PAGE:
It’s About Sending Condolences… Not Cards!: What to Say in a Sympathy Card
Most of us have been in the unfortunate situation of having to offer our condolences to someone who has lost a loved one. Personally, it’s never easy for me to find the right words when offering those condolences because it quickly becomes obvious there are no words to describe what I feel… and certainly no words to describe what the person to whom I am speaking is feeling.
For that reason, I usually send a sympathy card after I have spent time with the person (or in the unfortunate situation that I cannot do so) to express my feelings more effectively. Of course, it’s still not easy, so here are some tips for writing something that best meets your needs.
The first thing to think about (and it might go without saying) is that you need to be timely with this. Especially if you cannot make it to the wake, funeral, or memorial ceremony, the day you learn of the loss, stop at the store and pick up a sympathy card. Even the best words within a sympathy card will not overcome the fact that the loss happened a month ago.
Find a Pen… Even if your Handwriting Isn’t Great
The main goal of the sympathy card is to express the idea that you personally are thinking of that person, that you care and are saddened at their loss. That’s tough to do with a computer. Using a computer to express your sympathy can come off as cold, which defeats the entire purpose.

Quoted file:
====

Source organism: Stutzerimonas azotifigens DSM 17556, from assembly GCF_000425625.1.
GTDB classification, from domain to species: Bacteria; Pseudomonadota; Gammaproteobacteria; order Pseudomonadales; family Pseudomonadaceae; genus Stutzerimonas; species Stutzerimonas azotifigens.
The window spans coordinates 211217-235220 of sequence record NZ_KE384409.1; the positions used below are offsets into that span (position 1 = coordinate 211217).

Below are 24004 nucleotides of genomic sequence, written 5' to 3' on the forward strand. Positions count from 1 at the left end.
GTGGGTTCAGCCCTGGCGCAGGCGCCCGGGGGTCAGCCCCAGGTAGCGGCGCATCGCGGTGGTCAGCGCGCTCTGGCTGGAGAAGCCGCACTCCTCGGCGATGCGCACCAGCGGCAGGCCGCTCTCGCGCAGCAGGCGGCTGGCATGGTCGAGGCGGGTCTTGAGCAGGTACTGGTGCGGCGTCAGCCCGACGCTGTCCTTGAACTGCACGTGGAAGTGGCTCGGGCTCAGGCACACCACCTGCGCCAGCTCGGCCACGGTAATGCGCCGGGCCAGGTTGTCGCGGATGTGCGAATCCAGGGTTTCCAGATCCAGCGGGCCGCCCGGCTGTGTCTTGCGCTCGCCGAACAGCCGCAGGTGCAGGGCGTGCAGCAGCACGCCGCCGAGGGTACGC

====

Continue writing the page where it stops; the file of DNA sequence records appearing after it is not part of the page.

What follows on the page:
Many of us use computers every day for nearly all of our daily communication. There’s a reason the USPS has started cutting costs. Snail mail is a thing of the past, but while it’s still here, take advantage of it and write your thoughts in pen. Take the time… it might be a minor inconvenience for you, but it will mean a lot to the person receiving the card.
Let Me Tell You a Story…
If you can remember a particular story about the recently deceased, now is the time to tell it. We don’t always have the opportunity at a wake or memorial ceremony, so take the time in the card to relay the story.
It doesn’t have to be sad… in fact… it probably shouldn’t be. If you remember that one thing the recently deceased did that inspired you to be a better person, send your condolences by sharing that memory. Remember something funny? Tell the card recipient. Trust me. They could probably use a laugh.
If Possible, Send Something with the Card
Finally, while it is not always possible, try to send something with the card. A card is enough, for sure, especially if you take some of the advice above, but what’s wrong with adding a little extra. You can add the card to a flower delivery (if you can… deliver them yourself) or bring some food and give the card then. Maybe include a gift certificate to the person’s favorite restaurant, telling him or her to go out when he or she is ready and have a good meal on you.
The most important thing to remember is to be personal. This is an extremely personal event… don’t cheapen it with some boilerplate saying.
It’s about sending condolences… not sending a card!